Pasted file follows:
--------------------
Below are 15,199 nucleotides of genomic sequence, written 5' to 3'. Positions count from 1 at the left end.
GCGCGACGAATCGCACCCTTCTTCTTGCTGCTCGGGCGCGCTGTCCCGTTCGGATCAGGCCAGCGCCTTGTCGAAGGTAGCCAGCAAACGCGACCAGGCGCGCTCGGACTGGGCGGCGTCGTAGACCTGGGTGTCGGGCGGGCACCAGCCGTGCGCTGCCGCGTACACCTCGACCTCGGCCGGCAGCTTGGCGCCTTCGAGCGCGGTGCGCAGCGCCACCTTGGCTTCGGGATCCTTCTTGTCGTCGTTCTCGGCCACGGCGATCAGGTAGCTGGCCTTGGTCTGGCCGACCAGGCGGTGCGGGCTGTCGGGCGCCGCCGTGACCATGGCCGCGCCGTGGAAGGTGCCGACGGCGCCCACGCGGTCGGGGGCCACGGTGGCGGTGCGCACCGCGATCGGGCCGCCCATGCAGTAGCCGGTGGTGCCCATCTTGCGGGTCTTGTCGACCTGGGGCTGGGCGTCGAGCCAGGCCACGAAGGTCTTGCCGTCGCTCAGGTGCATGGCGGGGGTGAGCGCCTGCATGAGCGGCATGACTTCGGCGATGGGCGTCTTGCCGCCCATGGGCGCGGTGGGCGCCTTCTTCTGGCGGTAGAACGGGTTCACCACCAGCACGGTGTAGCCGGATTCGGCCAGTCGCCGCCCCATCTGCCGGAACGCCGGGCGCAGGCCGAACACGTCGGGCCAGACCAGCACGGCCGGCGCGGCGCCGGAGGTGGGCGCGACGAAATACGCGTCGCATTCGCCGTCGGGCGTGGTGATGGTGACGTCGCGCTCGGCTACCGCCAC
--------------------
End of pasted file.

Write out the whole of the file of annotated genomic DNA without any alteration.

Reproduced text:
Below are 15,199 nucleotides of genomic sequence, written 5' to 3'. Positions count from 1 at the left end.
GCGCGACGAATCGCACCCTTCTTCTTGCTGCTCGGGCGCGCTGTCCCGTTCGGATCAGGCCAGCGCCTTGTCGAAGGTAGCCAGCAAACGCGACCAGGCGCGCTCGGACTGGGCGGCGTCGTAGACCTGGGTGTCGGGCGGGCACCAGCCGTGCGCTGCCGCGTACACCTCGACCTCGGCCGGCAGCTTGGCGCCTTCGAGCGCGGTGCGCAGCGCCACCTTGGCTTCGGGATCCTTCTTGTCGTCGTTCTCGGCCACGGCGATCAGGTAGCTGGCCTTGGTCTGGCCGACCAGGCGGTGCGGGCTGTCGGGCGCCGCCGTGACCATGGCCGCGCCGTGGAAGGTGCCGACGGCGCCCACGCGGTCGGGGGCCACGGTGGCGGTGCGCACCGCGATCGGGCCGCCCATGCAGTAGCCGGTGGTGCCCATCTTGCGGGTCTTGTCGACCTGGGGCTGGGCGTCGAGCCAGGCCACGAAGGTCTTGCCGTCGCTCAGGTGCATGGCGGGGGTGAGCGCCTGCATGAGCGGCATGACTTCGGCGATGGGCGTCTTGCCGCCCATGGGCGCGGTGGGCGCCTTCTTCTGGCGGTAGAACGGGTTCACCACCAGCACGGTGTAGCCGGATTCGGCCAGTCGCCGCCCCATCTGCCGGAACGCCGGGCGCAGGCCGAACACGTCGGGCCAGACCAGCACGGCCGGCGCGGCGCCGGAGGTGGGCGCGACGAAATACGCGTCGCATTCGCCGTCGGGCGTGGTGATGGTGACGTCGCGCTCGGCTACCGCCAC